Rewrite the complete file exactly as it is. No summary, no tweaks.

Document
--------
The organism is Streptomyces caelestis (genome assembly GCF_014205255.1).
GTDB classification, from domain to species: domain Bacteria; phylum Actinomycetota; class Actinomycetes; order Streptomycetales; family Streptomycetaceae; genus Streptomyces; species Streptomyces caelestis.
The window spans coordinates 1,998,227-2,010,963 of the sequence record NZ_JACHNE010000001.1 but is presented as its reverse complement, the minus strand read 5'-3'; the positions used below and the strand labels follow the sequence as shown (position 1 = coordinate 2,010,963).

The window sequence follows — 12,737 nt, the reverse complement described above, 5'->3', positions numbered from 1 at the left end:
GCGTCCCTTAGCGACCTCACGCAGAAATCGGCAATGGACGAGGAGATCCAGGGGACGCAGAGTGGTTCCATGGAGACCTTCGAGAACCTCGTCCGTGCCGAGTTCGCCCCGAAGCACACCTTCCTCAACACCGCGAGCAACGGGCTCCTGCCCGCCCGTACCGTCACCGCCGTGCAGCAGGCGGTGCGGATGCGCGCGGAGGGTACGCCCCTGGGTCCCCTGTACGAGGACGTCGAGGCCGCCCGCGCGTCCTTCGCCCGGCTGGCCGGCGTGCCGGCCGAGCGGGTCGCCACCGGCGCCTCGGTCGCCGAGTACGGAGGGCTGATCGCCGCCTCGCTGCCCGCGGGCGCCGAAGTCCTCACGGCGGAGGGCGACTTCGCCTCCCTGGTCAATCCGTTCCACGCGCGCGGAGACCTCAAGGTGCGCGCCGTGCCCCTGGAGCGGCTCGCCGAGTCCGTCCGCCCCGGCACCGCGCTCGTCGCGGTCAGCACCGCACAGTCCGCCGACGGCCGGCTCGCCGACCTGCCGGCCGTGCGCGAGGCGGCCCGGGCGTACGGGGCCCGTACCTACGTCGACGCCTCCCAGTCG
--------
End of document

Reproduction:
The organism is Streptomyces caelestis (genome assembly GCF_014205255.1).
GTDB classification, from domain to species: domain Bacteria; phylum Actinomycetota; class Actinomycetes; order Streptomycetales; family Streptomycetaceae; genus Streptomyces; species Streptomyces caelestis.
The window spans coordinates 1,998,227-2,010,963 of the sequence record NZ_JACHNE010000001.1 but is presented as its reverse complement, the minus strand read 5'-3'; the positions used below and the strand labels follow the sequence as shown (position 1 = coordinate 2,010,963).

The window sequence follows — 12,737 nt, the reverse complement described above, 5'->3', positions numbered from 1 at the left end:
GCGTCCCTTAGCGACCTCACGCAGAAATCGGCAATGGACGAGGAGATCCAGGGGACGCAGAGTGGTTCCATGGAGACCTTCGAGAACCTCGTCCGTGCCGAGTTCGCCCCGAAGCACACCTTCCTCAACACCGCGAGCAACGGGCTCCTGCCCGCCCGTACCGTCACCGCCGTGCAGCAGGCGGTGCGGATGCGCGCGGAGGGTACGCCCCTGGGTCCCCTGTACGAGGACGTCGAGGCCGCCCGCGCGTCCTTCGCCCGGCTGGCCGGCGTGCCGGCCGAGCGGGTCGCCACCGGCGCCTCGGTCGCCGAGTACGGAGGGCTGATCGCCGCCTCGCTGCCCGCGGGCGCCGAAGTCCTCACGGCGGAGGGCGACTTCGCCTCCCTGGTCAATCCGTTCCACGCGCGCGGAGACCTCAAGGTGCGCGCCGTGCCCCTGGAGCGGCTCGCCGAGTCCGTCCGCCCCGGCACCGCGCTCGTCGCGGTCAGCACCGCACAGTCCGCCGACGGCCGGCTCGCCGACCTGCCGGCCGTGCGCGAGGCGGCCCGGGCGTACGGGGCCCGTACCTACGTCGACGCCTCCCAGTCG